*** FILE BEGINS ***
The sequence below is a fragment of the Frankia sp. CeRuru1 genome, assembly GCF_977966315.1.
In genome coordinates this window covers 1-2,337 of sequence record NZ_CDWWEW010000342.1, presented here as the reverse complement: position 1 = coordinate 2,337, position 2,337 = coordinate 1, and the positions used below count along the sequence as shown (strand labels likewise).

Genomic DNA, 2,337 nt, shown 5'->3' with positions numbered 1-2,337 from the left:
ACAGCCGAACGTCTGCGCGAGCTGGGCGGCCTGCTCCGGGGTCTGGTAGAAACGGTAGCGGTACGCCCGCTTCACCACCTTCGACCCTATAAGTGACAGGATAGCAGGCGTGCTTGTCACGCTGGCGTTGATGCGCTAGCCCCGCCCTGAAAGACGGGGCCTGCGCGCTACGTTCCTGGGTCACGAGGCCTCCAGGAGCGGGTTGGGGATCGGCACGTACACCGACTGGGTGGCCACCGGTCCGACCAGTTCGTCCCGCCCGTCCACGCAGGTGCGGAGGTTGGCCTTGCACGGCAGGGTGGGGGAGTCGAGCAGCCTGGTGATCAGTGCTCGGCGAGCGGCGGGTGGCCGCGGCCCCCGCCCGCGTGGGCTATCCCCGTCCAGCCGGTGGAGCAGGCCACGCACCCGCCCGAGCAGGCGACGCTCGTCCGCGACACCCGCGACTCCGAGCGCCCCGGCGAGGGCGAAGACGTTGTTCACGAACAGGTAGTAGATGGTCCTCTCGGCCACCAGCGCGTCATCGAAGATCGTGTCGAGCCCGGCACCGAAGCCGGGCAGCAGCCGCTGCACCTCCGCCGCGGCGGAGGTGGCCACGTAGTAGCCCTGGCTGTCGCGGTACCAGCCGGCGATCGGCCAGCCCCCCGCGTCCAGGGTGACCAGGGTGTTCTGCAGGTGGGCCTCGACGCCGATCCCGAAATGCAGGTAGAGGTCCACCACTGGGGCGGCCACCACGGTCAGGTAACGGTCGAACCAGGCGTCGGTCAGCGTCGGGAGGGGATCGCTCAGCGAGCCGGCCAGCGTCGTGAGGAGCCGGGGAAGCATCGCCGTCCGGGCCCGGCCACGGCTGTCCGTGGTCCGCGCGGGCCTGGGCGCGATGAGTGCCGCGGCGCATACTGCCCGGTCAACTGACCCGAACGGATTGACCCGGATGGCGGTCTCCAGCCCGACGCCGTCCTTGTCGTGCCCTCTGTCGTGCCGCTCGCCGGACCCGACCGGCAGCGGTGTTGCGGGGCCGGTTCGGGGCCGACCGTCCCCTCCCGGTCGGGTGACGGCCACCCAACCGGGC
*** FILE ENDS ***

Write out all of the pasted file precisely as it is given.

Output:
The sequence below is a fragment of the Frankia sp. CeRuru1 genome, assembly GCF_977966315.1.
In genome coordinates this window covers 1-2,337 of sequence record NZ_CDWWEW010000342.1, presented here as the reverse complement: position 1 = coordinate 2,337, position 2,337 = coordinate 1, and the positions used below count along the sequence as shown (strand labels likewise).

Genomic DNA, 2,337 nt, shown 5'->3' with positions numbered 1-2,337 from the left:
ACAGCCGAACGTCTGCGCGAGCTGGGCGGCCTGCTCCGGGGTCTGGTAGAAACGGTAGCGGTACGCCCGCTTCACCACCTTCGACCCTATAAGTGACAGGATAGCAGGCGTGCTTGTCACGCTGGCGTTGATGCGCTAGCCCCGCCCTGAAAGACGGGGCCTGCGCGCTACGTTCCTGGGTCACGAGGCCTCCAGGAGCGGGTTGGGGATCGGCACGTACACCGACTGGGTGGCCACCGGTCCGACCAGTTCGTCCCGCCCGTCCACGCAGGTGCGGAGGTTGGCCTTGCACGGCAGGGTGGGGGAGTCGAGCAGCCTGGTGATCAGTGCTCGGCGAGCGGCGGGTGGCCGCGGCCCCCGCCCGCGTGGGCTATCCCCGTCCAGCCGGTGGAGCAGGCCACGCACCCGCCCGAGCAGGCGACGCTCGTCCGCGACACCCGCGACTCCGAGCGCCCCGGCGAGGGCGAAGACGTTGTTCACGAACAGGTAGTAGATGGTCCTCTCGGCCACCAGCGCGTCATCGAAGATCGTGTCGAGCCCGGCACCGAAGCCGGGCAGCAGCCGCTGCACCTCCGCCGCGGCGGAGGTGGCCACGTAGTAGCCCTGGCTGTCGCGGTACCAGCCGGCGATCGGCCAGCCCCCCGCGTCCAGGGTGACCAGGGTGTTCTGCAGGTGGGCCTCGACGCCGATCCCGAAATGCAGGTAGAGGTCCACCACTGGGGCGGCCACCACGGTCAGGTAACGGTCGAACCAGGCGTCGGTCAGCGTCGGGAGGGGATCGCTCAGCGAGCCGGCCAGCGTCGTGAGGAGCCGGGGAAGCATCGCCGTCCGGGCCCGGCCACGGCTGTCCGTGGTCCGCGCGGGCCTGGGCGCGATGAGTGCCGCGGCGCATACTGCCCGGTCAACTGACCCGAACGGATTGACCCGGATGGCGGTCTCCAGCCCGACGCCGTCCTTGTCGTGCCCTCTGTCGTGCCGCTCGCCGGACCCGACCGGCAGCGGTGTTGCGGGGCCGGTTCGGGGCCGACCGTCCCCTCCCGGTCGGGTGACGGCCACCCAACCGGGC